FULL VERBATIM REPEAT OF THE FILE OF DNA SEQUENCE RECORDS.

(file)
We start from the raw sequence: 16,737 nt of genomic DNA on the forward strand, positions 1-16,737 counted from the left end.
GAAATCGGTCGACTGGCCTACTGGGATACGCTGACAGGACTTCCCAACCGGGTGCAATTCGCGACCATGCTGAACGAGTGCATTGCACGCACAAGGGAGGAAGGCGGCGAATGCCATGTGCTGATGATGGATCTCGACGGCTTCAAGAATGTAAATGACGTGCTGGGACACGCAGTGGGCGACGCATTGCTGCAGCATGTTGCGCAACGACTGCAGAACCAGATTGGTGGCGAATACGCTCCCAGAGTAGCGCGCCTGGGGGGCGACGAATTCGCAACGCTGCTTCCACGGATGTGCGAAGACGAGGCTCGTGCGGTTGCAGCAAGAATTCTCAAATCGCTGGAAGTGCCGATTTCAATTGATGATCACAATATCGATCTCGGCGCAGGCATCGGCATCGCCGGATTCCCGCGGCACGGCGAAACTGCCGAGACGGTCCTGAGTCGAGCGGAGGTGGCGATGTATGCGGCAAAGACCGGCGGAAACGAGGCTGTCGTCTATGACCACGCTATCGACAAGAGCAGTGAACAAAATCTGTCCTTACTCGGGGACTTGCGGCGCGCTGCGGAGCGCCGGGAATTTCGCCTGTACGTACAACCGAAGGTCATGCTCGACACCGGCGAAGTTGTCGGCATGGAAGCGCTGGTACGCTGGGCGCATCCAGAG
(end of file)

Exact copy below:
We start from the raw sequence: 16,737 nt of genomic DNA on the forward strand, positions 1-16,737 counted from the left end.
GAAATCGGTCGACTGGCCTACTGGGATACGCTGACAGGACTTCCCAACCGGGTGCAATTCGCGACCATGCTGAACGAGTGCATTGCACGCACAAGGGAGGAAGGCGGCGAATGCCATGTGCTGATGATGGATCTCGACGGCTTCAAGAATGTAAATGACGTGCTGGGACACGCAGTGGGCGACGCATTGCTGCAGCATGTTGCGCAACGACTGCAGAACCAGATTGGTGGCGAATACGCTCCCAGAGTAGCGCGCCTGGGGGGCGACGAATTCGCAACGCTGCTTCCACGGATGTGCGAAGACGAGGCTCGTGCGGTTGCAGCAAGAATTCTCAAATCGCTGGAAGTGCCGATTTCAATTGATGATCACAATATCGATCTCGGCGCAGGCATCGGCATCGCCGGATTCCCGCGGCACGGCGAAACTGCCGAGACGGTCCTGAGTCGAGCGGAGGTGGCGATGTATGCGGCAAAGACCGGCGGAAACGAGGCTGTCGTCTATGACCACGCTATCGACAAGAGCAGTGAACAAAATCTGTCCTTACTCGGGGACTTGCGGCGCGCTGCGGAGCGCCGGGAATTTCGCCTGTACGTACAACCGAAGGTCATGCTCGACACCGGCGAAGTTGTCGGCATGGAAGCGCTGGTACGCTGGGCGCATCCAGAG